Allgemein Publications

Ancient Mycobacterium leprae genome reveals medieval English red squirrels as animal leprosy host

Urban, C., Blom, A.A., Avanzi, C., Walker-Meikle, K., Warren, A.K., White-Iribhogbe, K., Turle, R., Marter, P., Dawson-Hobbis, H., Roffey, S., Inskip, S.A., Schuenemann, V.J., Ancient Mycobacterium leprae genome reveals medieval English red squirrels as animal leprosy host. Current Biology.

Leprosy, one of the oldest recorded diseases in human history, remains prevalent in Asia, Africa, and South America, with over 200,000 cases every year.
Although ancient DNA (aDNA) approaches on the major causative agent, Mycobacterium leprae, have elucidated the disease’s evolutionary history, the role of animal hosts and interspecies transmission in the past remains unexplored. Research has uncovered relationships between medieval strains isolated from archaeological human remains and modern animal hosts such as the red squirrel in England.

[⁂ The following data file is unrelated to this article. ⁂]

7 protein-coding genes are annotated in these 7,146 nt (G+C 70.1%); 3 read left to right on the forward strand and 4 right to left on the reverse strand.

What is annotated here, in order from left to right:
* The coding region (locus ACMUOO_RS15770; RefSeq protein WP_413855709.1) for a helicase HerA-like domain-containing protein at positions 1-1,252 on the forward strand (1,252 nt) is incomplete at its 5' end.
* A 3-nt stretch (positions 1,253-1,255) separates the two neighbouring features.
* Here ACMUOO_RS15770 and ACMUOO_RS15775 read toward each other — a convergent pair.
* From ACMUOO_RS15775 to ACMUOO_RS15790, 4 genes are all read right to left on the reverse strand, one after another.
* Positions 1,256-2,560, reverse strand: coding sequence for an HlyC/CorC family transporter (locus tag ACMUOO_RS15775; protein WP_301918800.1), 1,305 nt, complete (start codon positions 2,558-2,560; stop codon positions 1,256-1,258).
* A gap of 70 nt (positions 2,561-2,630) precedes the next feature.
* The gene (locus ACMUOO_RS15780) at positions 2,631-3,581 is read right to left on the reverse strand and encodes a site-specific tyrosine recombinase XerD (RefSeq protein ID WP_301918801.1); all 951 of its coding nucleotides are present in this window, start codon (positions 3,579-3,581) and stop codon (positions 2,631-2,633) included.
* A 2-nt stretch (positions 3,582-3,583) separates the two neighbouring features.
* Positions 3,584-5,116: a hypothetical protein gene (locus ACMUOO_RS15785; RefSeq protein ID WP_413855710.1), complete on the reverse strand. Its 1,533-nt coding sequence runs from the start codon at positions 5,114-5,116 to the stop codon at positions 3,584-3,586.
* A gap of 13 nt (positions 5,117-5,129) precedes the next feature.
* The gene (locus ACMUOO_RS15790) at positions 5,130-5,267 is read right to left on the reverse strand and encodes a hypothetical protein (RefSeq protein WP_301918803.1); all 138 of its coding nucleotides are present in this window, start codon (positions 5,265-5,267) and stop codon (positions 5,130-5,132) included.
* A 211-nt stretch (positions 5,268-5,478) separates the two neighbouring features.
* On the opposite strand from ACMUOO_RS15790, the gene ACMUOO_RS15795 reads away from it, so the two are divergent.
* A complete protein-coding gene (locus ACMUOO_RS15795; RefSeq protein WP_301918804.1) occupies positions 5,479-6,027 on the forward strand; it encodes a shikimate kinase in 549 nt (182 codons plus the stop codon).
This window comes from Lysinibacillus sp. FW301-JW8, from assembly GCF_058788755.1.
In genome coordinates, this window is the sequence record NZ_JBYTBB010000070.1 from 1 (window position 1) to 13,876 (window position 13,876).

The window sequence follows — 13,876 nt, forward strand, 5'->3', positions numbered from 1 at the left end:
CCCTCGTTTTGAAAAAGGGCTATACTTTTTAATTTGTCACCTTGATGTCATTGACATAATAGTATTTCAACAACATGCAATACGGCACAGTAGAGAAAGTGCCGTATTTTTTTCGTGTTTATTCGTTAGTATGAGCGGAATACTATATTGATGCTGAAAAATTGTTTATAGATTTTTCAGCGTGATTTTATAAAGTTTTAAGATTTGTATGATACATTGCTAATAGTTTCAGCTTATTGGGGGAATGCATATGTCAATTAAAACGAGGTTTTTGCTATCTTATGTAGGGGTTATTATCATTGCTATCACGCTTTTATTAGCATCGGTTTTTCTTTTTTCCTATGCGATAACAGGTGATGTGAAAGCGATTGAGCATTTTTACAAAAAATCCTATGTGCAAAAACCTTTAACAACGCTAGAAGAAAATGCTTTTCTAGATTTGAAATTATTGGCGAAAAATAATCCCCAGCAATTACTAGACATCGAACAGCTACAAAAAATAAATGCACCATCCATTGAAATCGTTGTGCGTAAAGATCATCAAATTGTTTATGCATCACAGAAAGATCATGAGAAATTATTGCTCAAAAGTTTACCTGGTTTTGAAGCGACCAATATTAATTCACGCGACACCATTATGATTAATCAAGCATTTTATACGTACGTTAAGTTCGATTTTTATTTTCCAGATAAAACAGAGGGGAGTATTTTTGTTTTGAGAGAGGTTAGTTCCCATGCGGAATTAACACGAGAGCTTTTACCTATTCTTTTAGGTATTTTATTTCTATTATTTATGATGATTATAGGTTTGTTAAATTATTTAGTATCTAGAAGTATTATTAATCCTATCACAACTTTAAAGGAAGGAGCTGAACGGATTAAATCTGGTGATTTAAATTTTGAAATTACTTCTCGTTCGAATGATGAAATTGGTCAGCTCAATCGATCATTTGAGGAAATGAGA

However, the time frame, distribution, and direction of transmissions remains unknown. Here, we studied 25 human and 12 squirrel samples from two archaeological sites in Winchester, a medieval English city well known for its leprosarium and connections to the fur trade. We reconstructed four medieval M. leprae genomes, including one from a red squirrel, at a 2.2-fold average coverage. Our analysis revealed a phylogenetic placement of all strains on branch 3 as well as a close relationship between the squirrel strain and one newly reconstructed medieval human strain. In particular, the medieval squirrel strain is more closely related to some medieval human strains from Winchester than to modern red squirrel strains from England, indicating a yet-undetected circulation of M. leprae in non-human hosts in the Middle Ages. Our study represents the first One Health approach for M. leprae in archaeology, which is centered around a medieval animal host strain, and highlights the future capability of such approaches to understand the disease’s zoonotic past and current potential.

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